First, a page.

June 23, 2017 Uncategorized No Comments

Rat poisons are a topic of debate.  From dead owls in British Columbia, to the death of a beloved Great Dane in Texas, to home flippers in South Carolina with mysterious nosebleeds, to a mother bobcat dying on the UC Santa Barbara Campus, the unintended consequences of rodenticides are presenting in an ugly way and it’s affecting non-targeted wildlife. There is now a powerful alternative presented by the Weiser Group in the form of Nature’s Defense.  We sit down with accomplished wildlife biologist, Nathan Troyan, to discuss.

Fragmented Forests

In most suburban and rural areas where real estate is growing, forests and forest corridors are being interrupted.  

“These are called fragmented forests,” Troyan explains. “With the ever-growing expansion of man-made expenditures into rural areas, fragmented forests are disturbing habitats.  As it pertains to rodents, fragmentation reduces cover from predators. This causes mice, rats, and other rodents to find shelter and food elsewhere.  They are pushed right into the modern world – i.e. your home, garage, camper, boat, etc.”

Rodents in the modern world? Enter stage left: Rat poison.  Nestled in the cabinet underneath your sink, leaving household pets and children alike exposed.

Unintended Consequences for the Environment

“Beginning with the regulations surrounding DDT in the mid 19th century, the realization of the unintended consequences of industrialization has been a constantly evolving topic in the United States.  DDT entered the watershed and it began to bioaccumulate in fish. Populations of secondary predators or carnivores, such as Osprey, had taken a huge hit by consuming fish who had consumed DDT.  This lead to the Osprey laying their eggs with weakened egg shells.  The populations of many birds of prey took a serious hit,” Troyan continues.  

This demonstrates the havoc that can be wrought by using poisons in the environment. Rat poisons are bringing this issue to light as the poisons are once again being recycled up the food chain.  Among those affected are not just birds as with DDT.  Domestic pets, wildlife and even children are seeing increases in tumors, birth defects as well as mortality rates as a result of the poisons. (1)  When the herbivores consume rat poison, the effect is felt up the ladder in the graphic to the left.  We are left with animals toxic levels of poison that are then consumed by the carnivorous predators.  The ecosystem is severely negatively impacted.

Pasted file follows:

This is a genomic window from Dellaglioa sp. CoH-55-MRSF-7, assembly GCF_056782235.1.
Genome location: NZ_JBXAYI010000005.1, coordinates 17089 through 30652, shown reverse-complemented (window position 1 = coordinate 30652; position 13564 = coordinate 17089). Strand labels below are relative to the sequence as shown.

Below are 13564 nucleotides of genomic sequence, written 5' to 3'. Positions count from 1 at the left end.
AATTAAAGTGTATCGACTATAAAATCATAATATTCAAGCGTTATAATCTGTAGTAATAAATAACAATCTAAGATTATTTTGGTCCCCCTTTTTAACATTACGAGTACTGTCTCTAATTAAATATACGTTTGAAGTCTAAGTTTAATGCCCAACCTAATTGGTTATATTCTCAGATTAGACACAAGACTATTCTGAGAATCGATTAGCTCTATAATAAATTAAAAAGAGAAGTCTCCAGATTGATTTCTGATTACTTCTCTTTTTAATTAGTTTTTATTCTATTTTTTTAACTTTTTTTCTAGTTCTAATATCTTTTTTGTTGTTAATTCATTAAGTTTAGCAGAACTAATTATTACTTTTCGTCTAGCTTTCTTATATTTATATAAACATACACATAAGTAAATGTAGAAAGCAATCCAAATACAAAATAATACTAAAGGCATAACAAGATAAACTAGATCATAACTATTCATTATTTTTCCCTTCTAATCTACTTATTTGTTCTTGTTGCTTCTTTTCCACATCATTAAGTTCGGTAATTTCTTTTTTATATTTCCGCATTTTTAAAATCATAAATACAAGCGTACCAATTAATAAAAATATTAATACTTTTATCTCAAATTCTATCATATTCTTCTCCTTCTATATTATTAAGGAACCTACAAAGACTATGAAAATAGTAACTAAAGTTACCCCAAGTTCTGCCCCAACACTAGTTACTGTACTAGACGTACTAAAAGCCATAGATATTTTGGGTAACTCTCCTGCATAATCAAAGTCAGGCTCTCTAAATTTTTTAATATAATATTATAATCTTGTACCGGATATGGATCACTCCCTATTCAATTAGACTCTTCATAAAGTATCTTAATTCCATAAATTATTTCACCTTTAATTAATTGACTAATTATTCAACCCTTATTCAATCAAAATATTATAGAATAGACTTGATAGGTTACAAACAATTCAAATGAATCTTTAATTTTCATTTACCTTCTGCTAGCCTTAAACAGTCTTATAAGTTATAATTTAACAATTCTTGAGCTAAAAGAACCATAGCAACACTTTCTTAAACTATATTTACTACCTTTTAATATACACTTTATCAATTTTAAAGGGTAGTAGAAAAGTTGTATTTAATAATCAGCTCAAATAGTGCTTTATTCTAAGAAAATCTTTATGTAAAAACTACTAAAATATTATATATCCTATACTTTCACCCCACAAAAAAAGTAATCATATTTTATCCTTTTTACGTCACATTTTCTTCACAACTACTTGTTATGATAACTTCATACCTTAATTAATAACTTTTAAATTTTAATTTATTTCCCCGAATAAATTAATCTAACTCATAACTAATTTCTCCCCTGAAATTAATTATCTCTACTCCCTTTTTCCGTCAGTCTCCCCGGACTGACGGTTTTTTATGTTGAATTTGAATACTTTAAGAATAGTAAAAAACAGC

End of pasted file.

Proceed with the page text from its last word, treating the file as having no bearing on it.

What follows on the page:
A study of 130 dead birds conducted in Vancouver, British Columbia, Canada revealed that “virtually 100%” of owls and majority of hawks had evidence of the anticoagulant rodenticide.  As the second generation of these rodenticides are becoming widespread, science is finding that they are even more susceptible to bioaccumulation than its predecessor. (2) the Canadian government is taking notice and pushing to ban the rodenticides in some capacities. A study in California, spurred by several infected deceased bobcats, revealed that “about 73 percent of 492 wild animals tested in California” had second-generation anticoagulants present in their bodies.  The wild animals tested included larger predators such as Mountain lion on down to the endangered San Joaquin kit foxes.(3)

A solution

Mark Weiser is the founder of the Weiser Group, LLC.  Weiser’s Nature’s Defense Mouse & Rat Repellent is fundamentally different from the rat poison options on the market. Weiser notes that there are 3 logistical issues that stem from the use of rat poisoning.

  1. Poison used in the home exposes children and pets to the dangers of poisoning
  2. Infected animals may expire in a hard to reach area, often times, causing a second call for an extermination service
  3. The infected animal may expire outside, and will introduce the poisons into the ecosystem

These three reasons led Weiser to develop his products.  A key difference between repellents and the attracting qualities of rat poisoning is just that.  Weiser’s repellents are designed to keep the rodents away all together rather than to bring them in at all.

If you are using poisons to treat a rodent issues, we highly recommend that you consult and do so through an authority or professional.  But to do-it-yourself while being safer, more effective, and considerate of the environment, Nature’s Defense Mouse and Rat repellent is recommended.

 

Learn more about Nature’s defense at www.natures-defense.com.  Learn more about what the Weiser Group, LLC has to offer at www.weiseroutdoorgroup.com.

  1. http://npic.orst.edu/factsheets/ddtgen.pdf
  2. http://www.nature.com/news/killing-rats-is-killing-birds-1.11824
  3. http://www.mercurynews.com/2015/01/17/rat-poison-killing-bobcats-and-other-wildlife/

 

 

 

Written by Todd Williams